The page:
• There are 33 building complexes for top-secret work that are under construction or have been built just in Washington, DC since 9/11... totaling 17 million square feet of space.
  • Analysts turn out 50,000 intelligence reports every year... you can bet many of them never get read.
  • And, at least 263 organizations have been created or reorganized as a response to 9/11... that of course means hiring lots and lots of people. But don't ask where Osama bin Laden is… nobody knows.

With such a sprawling bureaucracy, it's no wonder they couldn't put together the dots in recent attacks - including the shooting at Fort Hood and the attempted Christmas day airline bombing in Detroit.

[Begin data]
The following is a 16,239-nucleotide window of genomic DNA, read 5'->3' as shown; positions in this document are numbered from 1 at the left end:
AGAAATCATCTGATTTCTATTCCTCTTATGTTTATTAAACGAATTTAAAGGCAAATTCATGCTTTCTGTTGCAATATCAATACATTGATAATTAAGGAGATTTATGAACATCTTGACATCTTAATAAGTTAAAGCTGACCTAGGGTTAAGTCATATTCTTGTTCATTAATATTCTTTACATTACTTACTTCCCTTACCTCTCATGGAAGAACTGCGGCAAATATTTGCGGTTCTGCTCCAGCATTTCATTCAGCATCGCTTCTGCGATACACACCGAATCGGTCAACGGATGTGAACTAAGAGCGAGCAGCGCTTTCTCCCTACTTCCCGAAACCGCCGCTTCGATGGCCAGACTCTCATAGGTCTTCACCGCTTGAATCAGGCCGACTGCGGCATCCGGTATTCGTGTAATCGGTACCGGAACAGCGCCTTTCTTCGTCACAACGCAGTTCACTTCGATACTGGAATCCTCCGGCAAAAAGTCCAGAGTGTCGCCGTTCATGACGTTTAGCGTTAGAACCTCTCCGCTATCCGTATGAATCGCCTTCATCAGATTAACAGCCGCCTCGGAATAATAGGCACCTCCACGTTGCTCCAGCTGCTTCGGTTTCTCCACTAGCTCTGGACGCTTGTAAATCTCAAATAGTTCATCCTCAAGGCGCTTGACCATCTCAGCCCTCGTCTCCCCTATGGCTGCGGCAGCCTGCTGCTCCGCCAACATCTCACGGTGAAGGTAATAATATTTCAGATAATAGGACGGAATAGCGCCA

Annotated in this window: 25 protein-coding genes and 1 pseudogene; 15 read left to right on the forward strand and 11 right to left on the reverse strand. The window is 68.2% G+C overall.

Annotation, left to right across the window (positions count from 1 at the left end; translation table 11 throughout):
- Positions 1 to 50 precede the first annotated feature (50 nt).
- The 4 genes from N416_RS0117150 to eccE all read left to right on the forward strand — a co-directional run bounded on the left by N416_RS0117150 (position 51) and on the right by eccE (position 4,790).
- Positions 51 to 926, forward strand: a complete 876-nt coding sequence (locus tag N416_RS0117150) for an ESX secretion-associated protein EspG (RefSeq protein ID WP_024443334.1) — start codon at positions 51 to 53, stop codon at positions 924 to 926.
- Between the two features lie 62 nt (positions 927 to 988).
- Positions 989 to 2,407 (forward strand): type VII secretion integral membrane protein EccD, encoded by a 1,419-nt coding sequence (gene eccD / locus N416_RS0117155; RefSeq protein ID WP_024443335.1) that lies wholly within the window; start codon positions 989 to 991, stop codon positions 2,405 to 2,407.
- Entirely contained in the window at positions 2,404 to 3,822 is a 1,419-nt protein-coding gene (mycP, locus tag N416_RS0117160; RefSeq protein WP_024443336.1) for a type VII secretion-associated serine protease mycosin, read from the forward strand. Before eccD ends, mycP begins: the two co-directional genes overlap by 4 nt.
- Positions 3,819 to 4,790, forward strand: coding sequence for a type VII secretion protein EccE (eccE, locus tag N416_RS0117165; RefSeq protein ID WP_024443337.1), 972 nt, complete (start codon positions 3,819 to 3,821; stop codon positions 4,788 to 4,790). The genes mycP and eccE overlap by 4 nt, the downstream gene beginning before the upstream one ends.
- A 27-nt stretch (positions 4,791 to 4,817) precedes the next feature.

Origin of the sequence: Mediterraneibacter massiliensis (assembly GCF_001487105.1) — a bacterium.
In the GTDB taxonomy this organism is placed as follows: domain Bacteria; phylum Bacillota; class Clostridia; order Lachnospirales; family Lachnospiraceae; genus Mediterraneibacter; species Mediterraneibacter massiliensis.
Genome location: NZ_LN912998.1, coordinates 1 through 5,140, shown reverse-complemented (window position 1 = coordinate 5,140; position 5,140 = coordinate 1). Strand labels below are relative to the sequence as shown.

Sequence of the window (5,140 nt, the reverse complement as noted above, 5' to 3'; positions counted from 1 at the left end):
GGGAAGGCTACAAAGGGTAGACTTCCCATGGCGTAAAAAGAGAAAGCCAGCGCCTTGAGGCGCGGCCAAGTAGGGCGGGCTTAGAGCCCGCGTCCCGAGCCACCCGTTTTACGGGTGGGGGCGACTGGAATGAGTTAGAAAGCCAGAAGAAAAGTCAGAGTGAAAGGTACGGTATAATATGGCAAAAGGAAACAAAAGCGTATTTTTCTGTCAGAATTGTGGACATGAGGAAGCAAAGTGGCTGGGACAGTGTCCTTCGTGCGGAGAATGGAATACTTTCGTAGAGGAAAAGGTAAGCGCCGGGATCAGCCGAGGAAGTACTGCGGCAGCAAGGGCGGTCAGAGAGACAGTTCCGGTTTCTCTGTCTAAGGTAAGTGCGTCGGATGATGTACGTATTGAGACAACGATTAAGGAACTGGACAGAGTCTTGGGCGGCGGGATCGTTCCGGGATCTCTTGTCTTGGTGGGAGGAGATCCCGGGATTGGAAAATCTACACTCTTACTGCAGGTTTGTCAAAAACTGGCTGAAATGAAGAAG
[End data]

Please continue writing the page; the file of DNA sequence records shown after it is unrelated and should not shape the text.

The government is pushing back against the Washington Post report. The national intelligence director says they provide oversight and work constantly to reduce inefficiencies and redundancies. What would you expect him to say?

A top Obama official adds that they're looking at inefficiencies "and remember, we have prevented attacks." Who does that sound like?

Here’s my question to you: How effective can U.S. intelligence be with nearly 1,300 government organizations and 2,000 private companies working in 10,000 locations?

Interested to know which ones made it on air?

FULL POST


Filed under: Government • United States
July 19th, 2010
01:26 PM ET
July 19th, 2010
01:24 PM ET
July 16th, 2010
06:00 PM ET

Is it time for Congress to raise the retirement age?

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(PHOTO CREDIT: GETTY IMAGES)